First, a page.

The bet here is Paxton is still able to secure a multi-year contract this winter — starting pitching is always in demand — though not a top-dollar contract given the back injury and financial damage done by the coronavirus shutdown. Whichever team signs Paxton will get a pitcher with injury concerns, no doubt, but also a pitcher with considerable upside, especially following last year's adjustment.
The Yankees tend to build their pitching staff around power arms — their team 93.1 mph average fastball velocity was sixth highest in baseball last year — and that makes Masahiro Tanaka an outlier. He is the epitome of the "pitcher not a thrower" cliche, someone who outsmarts hitters with a deep repertoire rather than overpowers them with power stuff.
In addition to leading to a record home run surge, last year's baseball also robbed Tanaka of his trademark splitter. He has said the ball was too slick and the seams too low to grip the pitch properly, so, at midseason, Tanaka developed a new splitter grip. That is not something pitchers do lightly, change the grip on their signature pitch. From Dan Martin of the New York Post:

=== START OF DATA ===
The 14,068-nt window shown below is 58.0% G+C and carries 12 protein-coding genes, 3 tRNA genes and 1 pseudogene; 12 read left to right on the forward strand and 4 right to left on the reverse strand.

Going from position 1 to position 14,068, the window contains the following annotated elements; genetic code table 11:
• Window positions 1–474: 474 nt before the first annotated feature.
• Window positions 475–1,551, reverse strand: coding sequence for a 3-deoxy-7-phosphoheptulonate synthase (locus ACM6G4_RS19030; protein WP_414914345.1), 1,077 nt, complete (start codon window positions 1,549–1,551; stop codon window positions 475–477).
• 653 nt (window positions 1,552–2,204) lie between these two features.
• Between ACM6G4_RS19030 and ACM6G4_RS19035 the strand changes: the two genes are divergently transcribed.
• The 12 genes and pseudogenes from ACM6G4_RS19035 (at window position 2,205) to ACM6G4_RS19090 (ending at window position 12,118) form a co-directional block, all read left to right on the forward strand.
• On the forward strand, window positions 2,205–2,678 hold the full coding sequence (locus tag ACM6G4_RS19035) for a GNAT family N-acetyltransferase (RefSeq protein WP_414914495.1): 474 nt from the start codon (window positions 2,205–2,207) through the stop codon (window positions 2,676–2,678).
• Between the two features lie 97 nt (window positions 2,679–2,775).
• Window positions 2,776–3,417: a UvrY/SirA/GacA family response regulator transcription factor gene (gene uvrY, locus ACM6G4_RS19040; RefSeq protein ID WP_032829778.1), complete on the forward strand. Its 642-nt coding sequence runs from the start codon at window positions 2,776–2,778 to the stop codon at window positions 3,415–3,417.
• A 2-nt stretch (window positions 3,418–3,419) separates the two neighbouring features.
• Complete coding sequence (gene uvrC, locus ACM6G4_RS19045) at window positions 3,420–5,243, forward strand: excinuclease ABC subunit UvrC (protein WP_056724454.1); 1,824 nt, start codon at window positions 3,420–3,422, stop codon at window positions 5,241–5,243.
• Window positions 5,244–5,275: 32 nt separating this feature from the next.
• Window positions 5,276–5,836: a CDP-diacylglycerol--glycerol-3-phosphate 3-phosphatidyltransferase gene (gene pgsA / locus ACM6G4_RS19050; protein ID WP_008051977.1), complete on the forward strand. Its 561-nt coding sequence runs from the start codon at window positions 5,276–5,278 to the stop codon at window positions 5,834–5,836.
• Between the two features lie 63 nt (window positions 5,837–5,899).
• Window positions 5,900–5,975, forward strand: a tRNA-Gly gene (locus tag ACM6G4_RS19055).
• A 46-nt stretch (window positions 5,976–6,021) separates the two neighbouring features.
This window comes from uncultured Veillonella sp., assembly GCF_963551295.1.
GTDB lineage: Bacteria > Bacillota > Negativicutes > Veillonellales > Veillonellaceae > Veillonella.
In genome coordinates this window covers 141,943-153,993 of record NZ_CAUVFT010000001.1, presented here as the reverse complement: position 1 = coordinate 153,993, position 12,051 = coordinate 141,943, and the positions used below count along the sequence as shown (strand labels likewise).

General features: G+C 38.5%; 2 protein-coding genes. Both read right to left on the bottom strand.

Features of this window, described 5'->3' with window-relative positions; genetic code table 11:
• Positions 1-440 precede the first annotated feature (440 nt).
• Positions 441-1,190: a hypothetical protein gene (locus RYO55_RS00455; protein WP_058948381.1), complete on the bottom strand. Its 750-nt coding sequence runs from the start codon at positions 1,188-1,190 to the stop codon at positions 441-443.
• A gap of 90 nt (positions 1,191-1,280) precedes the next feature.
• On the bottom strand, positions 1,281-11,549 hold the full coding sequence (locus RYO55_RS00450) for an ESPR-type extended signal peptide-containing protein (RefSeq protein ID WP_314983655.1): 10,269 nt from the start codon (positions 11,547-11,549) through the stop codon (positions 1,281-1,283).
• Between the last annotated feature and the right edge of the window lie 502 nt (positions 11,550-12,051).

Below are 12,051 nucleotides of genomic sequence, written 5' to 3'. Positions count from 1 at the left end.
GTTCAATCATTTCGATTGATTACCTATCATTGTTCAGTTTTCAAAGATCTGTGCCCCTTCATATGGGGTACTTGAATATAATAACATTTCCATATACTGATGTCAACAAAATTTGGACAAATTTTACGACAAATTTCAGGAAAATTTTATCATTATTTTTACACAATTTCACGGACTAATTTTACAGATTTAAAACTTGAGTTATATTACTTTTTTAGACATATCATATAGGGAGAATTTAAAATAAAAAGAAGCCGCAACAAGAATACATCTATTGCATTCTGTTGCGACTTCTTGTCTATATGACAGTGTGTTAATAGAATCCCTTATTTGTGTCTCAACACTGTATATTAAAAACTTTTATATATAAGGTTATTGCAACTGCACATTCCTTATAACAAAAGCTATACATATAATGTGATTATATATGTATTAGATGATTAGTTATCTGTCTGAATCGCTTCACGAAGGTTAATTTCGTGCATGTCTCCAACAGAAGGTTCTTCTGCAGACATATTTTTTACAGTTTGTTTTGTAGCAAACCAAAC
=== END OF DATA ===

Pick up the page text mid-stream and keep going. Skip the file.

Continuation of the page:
"I've always, up to this point, tried to stick with the grip that I've always used for the splitter and made small adjustments in order to get the movement that I want,'' Tanaka told The Post through an interpreter. "You get good results and bad results and the difference between the two are so big. When it's good, it's really good, but when it's bad, obviously, it's been very bad. I thought I needed to make a different type adjustment here. That's the biggest reason I went to something as drastic as changing the grip."